Water leaks at home can waste more than 10,000 gallons of water each year. Not only is this bad for our natural resources, but it’s also taxing on your wallet.
The key to making sure this doesn’t happen to you is understanding why leak prevention is so important.
Leak Damage Around the House
Rust. Mold. Rot. High water bills.
These are just a few of the problems that can happen when water gets somewhere that it’s not supposed to be.
Simple leaks can lead to burst pipes, floods, and major water damage to your floors, walls, furniture, and other possessions.
All of these can be very expensive to repair or replace.
Inspecting for leaks and taking steps to prevent them will prevent all of these problems, help keep your house in pristine condition, and can even save you 10 percent on your water bill.
Determining if You Have a Leak
Before you go searching your house for a leak that may not be there, there's a simple test you can do to determine if water is leaking somewhere in your home.
Here's what you have to do:
- Make sure no one in the house uses the water
- Check the water meter reading and write it down
- Leave the water alone (don’t use it) for two hours
- Check the water meter reading again after the two hours
- Calculate if any water was used when nobody was running it (if so, you’ve got yourself a leak)
Making Sure Leaks Aren't a Problem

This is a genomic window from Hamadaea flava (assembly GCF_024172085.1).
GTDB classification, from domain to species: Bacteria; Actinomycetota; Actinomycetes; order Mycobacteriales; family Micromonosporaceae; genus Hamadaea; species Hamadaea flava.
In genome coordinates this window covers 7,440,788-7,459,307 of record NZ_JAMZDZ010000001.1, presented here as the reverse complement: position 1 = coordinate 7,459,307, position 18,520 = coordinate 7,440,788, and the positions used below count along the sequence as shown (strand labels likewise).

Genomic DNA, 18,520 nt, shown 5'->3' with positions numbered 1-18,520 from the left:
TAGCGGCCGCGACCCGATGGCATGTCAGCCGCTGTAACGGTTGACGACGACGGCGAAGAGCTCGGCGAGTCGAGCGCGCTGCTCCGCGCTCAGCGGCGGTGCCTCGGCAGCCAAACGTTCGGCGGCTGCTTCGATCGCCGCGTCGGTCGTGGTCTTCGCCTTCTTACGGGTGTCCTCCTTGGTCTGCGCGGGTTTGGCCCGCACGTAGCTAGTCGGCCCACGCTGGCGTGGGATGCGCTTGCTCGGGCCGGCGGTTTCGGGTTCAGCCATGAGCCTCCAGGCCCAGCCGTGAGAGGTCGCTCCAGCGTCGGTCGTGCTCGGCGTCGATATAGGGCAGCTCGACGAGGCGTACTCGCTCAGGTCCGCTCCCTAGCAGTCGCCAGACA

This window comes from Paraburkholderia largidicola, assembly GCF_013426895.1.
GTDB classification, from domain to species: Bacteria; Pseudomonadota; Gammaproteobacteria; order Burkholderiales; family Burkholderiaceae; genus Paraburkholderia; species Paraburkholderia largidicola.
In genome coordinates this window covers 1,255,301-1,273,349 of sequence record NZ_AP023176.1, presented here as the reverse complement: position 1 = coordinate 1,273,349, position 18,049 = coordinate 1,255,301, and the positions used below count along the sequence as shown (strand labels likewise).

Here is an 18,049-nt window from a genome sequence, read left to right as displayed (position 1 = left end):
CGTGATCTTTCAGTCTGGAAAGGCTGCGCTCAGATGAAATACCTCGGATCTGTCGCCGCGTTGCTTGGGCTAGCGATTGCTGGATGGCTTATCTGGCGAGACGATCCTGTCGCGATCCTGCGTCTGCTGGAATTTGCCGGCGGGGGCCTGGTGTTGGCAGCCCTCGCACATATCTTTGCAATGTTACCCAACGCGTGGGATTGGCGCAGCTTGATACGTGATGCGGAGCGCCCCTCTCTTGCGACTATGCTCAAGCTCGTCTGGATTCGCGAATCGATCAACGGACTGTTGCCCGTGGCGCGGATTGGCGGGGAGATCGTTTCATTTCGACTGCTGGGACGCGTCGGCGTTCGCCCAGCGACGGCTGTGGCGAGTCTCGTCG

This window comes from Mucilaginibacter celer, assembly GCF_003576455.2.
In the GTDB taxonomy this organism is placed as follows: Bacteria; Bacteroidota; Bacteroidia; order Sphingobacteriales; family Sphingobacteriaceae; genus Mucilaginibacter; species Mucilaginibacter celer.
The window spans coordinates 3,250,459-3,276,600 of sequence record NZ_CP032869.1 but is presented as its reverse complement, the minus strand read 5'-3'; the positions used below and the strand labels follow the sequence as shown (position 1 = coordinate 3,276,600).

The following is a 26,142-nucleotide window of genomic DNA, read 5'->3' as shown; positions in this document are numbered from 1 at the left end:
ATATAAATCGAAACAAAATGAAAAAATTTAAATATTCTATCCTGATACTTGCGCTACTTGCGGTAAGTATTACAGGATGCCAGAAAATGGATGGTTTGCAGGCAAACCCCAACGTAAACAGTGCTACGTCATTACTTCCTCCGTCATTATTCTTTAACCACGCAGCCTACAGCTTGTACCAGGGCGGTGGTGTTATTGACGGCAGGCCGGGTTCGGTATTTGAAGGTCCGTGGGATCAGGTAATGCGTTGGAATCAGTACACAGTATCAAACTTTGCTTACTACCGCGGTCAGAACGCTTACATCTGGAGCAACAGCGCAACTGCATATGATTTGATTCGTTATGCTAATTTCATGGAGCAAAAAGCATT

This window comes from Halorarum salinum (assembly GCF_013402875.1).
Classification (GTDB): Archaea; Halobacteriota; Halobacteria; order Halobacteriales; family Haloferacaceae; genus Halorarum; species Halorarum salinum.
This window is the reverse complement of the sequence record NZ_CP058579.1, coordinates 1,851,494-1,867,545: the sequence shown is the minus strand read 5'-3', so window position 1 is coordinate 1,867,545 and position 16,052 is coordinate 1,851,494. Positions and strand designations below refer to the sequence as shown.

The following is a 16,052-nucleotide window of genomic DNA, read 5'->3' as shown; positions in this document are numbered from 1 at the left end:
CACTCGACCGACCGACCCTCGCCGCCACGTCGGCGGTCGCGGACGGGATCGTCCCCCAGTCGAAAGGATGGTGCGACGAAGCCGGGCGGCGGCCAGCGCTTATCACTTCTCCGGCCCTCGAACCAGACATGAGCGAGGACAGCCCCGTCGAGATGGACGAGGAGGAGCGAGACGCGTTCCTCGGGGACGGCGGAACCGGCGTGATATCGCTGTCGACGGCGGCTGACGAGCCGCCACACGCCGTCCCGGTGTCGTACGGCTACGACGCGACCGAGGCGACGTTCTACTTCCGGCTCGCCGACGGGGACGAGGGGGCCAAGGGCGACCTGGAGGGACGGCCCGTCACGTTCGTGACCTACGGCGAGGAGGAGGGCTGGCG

Stopping leaks is as easy as preventative maintenance.
That includes doing regular visual inspections of your faucets, toilets, appliances, and pipes to make sure there's no water damage, corrosion, visible leaks, or other problems.
It’s also important to make sure that everybody in the house knows not to put anything other than water down the drains, and not to flush anything that shouldn’t be in the toilet.
You should also avoid using harsh drain cleaners, keep your water pressure at the right level, and inspect and maintain your water heater, sump, septic system, plumbing system, and water-using appliances regularly.
Where to Look: Finding and Stopping Leaks
If your water meter test shows that you've got a leak, the first step is to locate it.
Start by checking anything that you can see, such as appliances, pipes, faucets, and toilets.
Then move on to a visual and touch test.
Inspect the walls, floors, and ceilings for moisture, mold, water damage, heaving and bubbling, and other signs of water.
Finally, walk around the outside of your house and inspect your yard.
Check for puddles, softness, moisture, and other problems that could be coming from the sewer or main water line.
Expert tip: To test toilets for leaks, drop some food coloring into the tank and wait for 30 minutes. Then, check to see if the color has drained into the bowl below because this indicates a problem.